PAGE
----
Although I found out in retrospect, not strictly essential, we once again used jPlayer as our audio base, we’re familiar with it and we can move fast using it. It also meant that we could take much of the functionality developed in previous demos and plug it right in. Again, the excellent Popcorn.js was the engine that drove all the time based display of text and images and dealt with the parsing of data. Steven Weerdenberg, active Popcornista from Seneca College, very kindly wrote a plugin that grabbed, parsed and presented comments (amongst other things) from the track we used hosted on SoundCloud. This is where the Popcorn framework comes into its own as a plugin oriented architecture, something we took advantage of when we converted both the transcript and the word river functionality into plug-ins.
So where did the data come from? Well again the transcript HTML doubled as the source for richer interaction when used by the word river plugin. I like this approach I have to say. It means you don’t have to be a programmer to come in and immediately understand the content and change it accordingly. I also like the fact that the transcript is a separate HTML file, it pleases the separatist in me and means that it works as a standalone resource. We also used the standard speaker notations as a type of meta-data, the word river plugin hiding these parts for the purpose of display but using them to colour code each speaker’s text.
This part of the transcript:
is used to create this ‘word river’:
and this interactive transcript :
Data-wise, everything else came via the SoundCloud API, this included their trademark wave-form, both ogg and mp3 audio sources and all of the comments. We also hijacked the comments to make a crude content management system. The idea being that any comments posted by the Radiolab account with references to images in them, were picked up and displayed as images in the main content area, and did not show up as comments on the timeline. If two images were present it meant they were square, one and it was ‘widescreen’ a blank image was used to remove images when they were no longer needed.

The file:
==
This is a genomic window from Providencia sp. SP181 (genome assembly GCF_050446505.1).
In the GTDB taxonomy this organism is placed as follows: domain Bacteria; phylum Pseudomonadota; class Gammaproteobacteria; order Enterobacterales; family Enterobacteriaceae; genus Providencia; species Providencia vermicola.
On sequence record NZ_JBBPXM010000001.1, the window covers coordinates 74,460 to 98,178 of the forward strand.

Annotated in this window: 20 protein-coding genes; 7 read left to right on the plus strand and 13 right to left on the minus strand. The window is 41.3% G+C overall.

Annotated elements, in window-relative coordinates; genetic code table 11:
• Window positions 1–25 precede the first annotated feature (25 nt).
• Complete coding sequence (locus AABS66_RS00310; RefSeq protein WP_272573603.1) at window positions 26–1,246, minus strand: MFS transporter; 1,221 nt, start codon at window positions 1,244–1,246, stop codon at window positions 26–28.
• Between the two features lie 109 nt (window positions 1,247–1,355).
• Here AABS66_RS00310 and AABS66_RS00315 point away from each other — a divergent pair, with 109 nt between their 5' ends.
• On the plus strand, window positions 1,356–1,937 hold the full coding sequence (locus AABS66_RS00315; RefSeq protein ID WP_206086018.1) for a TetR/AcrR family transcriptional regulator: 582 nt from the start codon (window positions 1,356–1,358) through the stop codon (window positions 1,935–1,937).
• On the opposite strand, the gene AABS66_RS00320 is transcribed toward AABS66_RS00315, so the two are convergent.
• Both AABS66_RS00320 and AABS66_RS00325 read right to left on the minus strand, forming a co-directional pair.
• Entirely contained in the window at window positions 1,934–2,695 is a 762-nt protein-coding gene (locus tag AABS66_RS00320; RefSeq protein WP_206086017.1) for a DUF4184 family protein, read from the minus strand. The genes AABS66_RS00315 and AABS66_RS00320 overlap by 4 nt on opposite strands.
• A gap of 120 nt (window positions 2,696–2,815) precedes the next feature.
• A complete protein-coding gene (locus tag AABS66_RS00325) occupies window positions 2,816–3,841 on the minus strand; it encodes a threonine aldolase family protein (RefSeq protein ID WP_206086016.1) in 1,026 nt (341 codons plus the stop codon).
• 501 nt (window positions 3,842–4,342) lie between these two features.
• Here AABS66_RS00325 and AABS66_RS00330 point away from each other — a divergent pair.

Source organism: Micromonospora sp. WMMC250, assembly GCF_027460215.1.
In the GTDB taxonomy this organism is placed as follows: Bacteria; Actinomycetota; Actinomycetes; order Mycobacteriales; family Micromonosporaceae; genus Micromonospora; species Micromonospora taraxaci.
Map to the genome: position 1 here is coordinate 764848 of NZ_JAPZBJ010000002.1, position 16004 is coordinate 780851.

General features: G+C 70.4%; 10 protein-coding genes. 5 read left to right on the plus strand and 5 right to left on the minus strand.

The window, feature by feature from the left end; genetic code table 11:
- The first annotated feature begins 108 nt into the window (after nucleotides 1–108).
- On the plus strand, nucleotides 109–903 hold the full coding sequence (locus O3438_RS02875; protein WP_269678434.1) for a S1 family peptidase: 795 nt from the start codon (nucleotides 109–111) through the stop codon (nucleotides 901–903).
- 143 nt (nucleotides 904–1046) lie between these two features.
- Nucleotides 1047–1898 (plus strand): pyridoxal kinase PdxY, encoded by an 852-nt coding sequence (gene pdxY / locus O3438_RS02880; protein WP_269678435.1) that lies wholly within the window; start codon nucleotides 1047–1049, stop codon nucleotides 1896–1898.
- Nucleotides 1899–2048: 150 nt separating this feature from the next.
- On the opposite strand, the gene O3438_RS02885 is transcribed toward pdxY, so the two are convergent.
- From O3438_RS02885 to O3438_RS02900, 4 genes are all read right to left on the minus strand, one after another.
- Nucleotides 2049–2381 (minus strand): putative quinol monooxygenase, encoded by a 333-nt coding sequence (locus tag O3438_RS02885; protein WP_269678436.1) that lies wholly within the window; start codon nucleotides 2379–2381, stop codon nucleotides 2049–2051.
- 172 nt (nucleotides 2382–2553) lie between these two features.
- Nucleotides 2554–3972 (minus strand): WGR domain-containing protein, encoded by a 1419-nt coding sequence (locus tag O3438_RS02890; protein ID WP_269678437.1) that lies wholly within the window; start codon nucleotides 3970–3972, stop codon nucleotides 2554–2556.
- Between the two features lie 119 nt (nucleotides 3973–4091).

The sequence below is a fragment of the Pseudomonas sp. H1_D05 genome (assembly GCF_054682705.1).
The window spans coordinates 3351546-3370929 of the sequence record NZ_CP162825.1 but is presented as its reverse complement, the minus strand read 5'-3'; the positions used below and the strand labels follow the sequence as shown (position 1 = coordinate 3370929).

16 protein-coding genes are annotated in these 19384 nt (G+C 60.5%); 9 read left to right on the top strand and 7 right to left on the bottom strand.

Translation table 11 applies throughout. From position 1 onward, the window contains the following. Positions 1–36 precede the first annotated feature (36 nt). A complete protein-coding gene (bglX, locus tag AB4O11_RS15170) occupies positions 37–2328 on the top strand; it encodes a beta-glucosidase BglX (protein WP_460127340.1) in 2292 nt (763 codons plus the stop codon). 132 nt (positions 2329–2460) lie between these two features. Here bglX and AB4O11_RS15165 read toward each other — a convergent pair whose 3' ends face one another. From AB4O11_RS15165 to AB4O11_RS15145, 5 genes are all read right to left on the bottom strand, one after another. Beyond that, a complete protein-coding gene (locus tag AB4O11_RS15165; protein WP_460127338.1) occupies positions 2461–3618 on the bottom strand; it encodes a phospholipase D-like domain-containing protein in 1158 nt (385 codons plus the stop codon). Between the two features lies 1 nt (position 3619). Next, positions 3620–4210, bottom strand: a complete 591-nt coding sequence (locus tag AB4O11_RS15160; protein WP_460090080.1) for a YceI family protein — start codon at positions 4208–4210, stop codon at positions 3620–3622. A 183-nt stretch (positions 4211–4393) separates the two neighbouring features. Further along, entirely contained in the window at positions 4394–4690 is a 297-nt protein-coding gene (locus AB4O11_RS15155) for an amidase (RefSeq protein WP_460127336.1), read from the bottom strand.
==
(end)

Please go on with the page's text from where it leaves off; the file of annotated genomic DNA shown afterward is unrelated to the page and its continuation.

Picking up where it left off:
The last pieces of the puzzle and one we’ve still some polish to apply to, (if polishing puzzles makes any sense to you) was getting it all working on the majority of tablets and mobile devices. Since this demo didn’t use Flash this was actually a possibility and we got our web designer Silvia Benvenuti to come out of maternity leave and sort this out for us at the 9th hour, leaving me quite literally holding the baby.
This was a tough gig but all in all I’m happy with what we achieved, everyone seemed to really enjoy taking part in the process, and I certainly enjoyed bringing it all together. Hopefully it will inspire both program makers, designers and developers to come together and explore the limits of what hyper-audio can do. As Inspiral Carpets would say, moo!
Source code for this project and other demos can be found on github
Follow me on Twitter if you want to hear more about this sort of thing.
- The Hyperaudio Pad – Next Steps and Media Literacy
- Breaking Out – The Making Of
- Breaking Out – Web Audio and Perceptive Media
- Altrepreneurial vs Entrepreneurial and Why I am going to Work with Al Jazeera
- HTML5 Audio APIs – How Low can we Go?
- Hyperaudio at the Mozilla Festival
- The Hyperaudio Pad – a Software Product Proposal
- Introducing the Hyperaudio Pad (working title)
- Accessibility, Community and Simplicity
- Build First, Ask Questions Later
- Further Experimentation with Hyper Audio
- Hyper Audio – A New Way to Interact
- P2P Web Apps – Brace yourselves, everything is about to change
- A few HTML5 questions that need answering
- Drumbeat Demo – HTML5 Audio Text Sync